Mohammad Salah’s tears flowed around the world after his injury in the Champions League final. Twitter’s servers temporarily gave out under the weight of messages wishing Salah well (or wishing the opposite to Sergio Ramos). In Egypt, Salah’s injury induced a rare moment of unity: hopes for his speedy recovery are perhaps the only thing President al-Sisi and the Muslim brotherhood agree on.

Salah’s example transcends Egypt. In Britain, he has been credited with inspiring new understanding and sympathy for the country’s Muslim communities. Liverpool fans jokingly chant that if he scores another goal, then they too will become a Muslim. Yet there are two sides to every story and Salah’s is no exception. His second arrival in Britain coincided with a spike in the number of hate crimes reported in Britain. For many British Muslims, post-Brexit Britain is a less tolerant, less understanding place than it was just a few years ago. It is this climate of hostility that, somewhat paradoxically, created the need for a saviour narrative for which Salah’s rise has been timely.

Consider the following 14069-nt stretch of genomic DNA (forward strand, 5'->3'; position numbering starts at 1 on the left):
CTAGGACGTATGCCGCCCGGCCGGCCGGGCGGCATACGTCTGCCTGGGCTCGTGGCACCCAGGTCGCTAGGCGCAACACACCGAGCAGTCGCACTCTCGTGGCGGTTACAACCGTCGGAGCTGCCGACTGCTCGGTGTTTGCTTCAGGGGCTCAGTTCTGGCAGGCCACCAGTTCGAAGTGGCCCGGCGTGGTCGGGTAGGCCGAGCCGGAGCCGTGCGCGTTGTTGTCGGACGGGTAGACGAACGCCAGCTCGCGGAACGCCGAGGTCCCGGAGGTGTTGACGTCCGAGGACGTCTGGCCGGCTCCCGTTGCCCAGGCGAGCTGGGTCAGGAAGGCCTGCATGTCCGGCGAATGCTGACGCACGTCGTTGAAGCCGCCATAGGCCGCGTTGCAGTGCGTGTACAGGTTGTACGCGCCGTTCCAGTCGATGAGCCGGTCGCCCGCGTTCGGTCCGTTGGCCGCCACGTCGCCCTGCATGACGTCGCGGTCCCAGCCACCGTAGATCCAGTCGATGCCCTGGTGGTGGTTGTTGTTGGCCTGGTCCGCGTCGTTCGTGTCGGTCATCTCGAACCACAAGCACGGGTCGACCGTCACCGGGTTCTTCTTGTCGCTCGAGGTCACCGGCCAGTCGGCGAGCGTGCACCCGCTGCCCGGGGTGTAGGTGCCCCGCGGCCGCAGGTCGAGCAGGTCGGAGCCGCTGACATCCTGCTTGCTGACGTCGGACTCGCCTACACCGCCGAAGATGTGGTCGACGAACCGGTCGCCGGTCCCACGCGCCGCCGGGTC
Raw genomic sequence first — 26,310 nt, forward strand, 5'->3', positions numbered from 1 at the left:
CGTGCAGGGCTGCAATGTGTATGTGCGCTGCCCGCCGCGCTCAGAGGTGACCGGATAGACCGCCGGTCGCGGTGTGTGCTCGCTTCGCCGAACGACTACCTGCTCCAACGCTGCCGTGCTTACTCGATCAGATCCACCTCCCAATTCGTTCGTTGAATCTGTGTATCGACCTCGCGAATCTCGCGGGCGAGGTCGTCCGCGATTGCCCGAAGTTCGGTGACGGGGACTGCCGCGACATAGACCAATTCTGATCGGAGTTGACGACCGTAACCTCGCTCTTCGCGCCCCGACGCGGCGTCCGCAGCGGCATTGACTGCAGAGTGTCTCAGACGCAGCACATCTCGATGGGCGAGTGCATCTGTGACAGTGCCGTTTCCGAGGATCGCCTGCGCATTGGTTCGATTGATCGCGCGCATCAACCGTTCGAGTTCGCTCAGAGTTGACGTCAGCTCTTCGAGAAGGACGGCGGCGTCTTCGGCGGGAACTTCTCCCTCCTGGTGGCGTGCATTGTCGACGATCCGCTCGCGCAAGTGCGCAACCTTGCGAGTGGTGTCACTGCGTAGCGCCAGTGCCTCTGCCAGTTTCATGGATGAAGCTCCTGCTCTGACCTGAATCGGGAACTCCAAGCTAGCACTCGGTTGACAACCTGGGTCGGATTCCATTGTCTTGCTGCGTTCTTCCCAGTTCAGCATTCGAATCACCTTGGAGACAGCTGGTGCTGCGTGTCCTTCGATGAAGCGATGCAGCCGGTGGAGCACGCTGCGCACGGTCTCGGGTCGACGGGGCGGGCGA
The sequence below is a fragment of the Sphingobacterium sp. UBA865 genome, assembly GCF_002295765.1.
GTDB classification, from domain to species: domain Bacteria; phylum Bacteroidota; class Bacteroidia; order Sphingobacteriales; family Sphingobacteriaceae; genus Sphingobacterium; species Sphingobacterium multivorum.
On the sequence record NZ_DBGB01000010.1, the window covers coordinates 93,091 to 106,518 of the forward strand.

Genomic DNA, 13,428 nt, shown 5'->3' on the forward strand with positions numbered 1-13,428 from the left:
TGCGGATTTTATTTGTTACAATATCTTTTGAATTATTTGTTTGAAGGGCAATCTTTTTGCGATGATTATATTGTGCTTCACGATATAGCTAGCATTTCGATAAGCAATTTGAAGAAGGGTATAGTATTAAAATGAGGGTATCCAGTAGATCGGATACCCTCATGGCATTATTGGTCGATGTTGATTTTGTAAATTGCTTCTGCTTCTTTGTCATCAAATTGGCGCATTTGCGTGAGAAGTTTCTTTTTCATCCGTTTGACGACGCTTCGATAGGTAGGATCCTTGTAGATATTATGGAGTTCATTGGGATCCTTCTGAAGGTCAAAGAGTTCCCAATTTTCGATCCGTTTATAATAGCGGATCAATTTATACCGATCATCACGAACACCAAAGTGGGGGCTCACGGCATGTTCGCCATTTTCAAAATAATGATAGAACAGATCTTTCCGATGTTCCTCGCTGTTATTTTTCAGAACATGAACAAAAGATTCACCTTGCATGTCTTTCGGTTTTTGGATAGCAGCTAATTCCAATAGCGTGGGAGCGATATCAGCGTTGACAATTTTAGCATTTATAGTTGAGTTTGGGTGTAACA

One might equally stop to question why Salah’s strike partner Sadio Mane is not celebrated in anywhere near the same manner as Salah. After all, he is “a Muslim too” and by all accounts, every bit as devout as his Egyptian counterpart. Perhaps the fact that Salah, an Arab North African, looks more like our stereotype of a Muslim males makes him a more viable poster boy than Mane, a black West African.

Some of the contributions to the second issue of Midfield Generalities complicate and question received wisdom. Others shine a light on the unusual, the liminal, the underreported and underrepresented. From North America to South Korea, the ConIFA World Cup to the FIFA World Cup, all, in their own unique ways, show the importance of new perspectives on the world’s favourite pastime.

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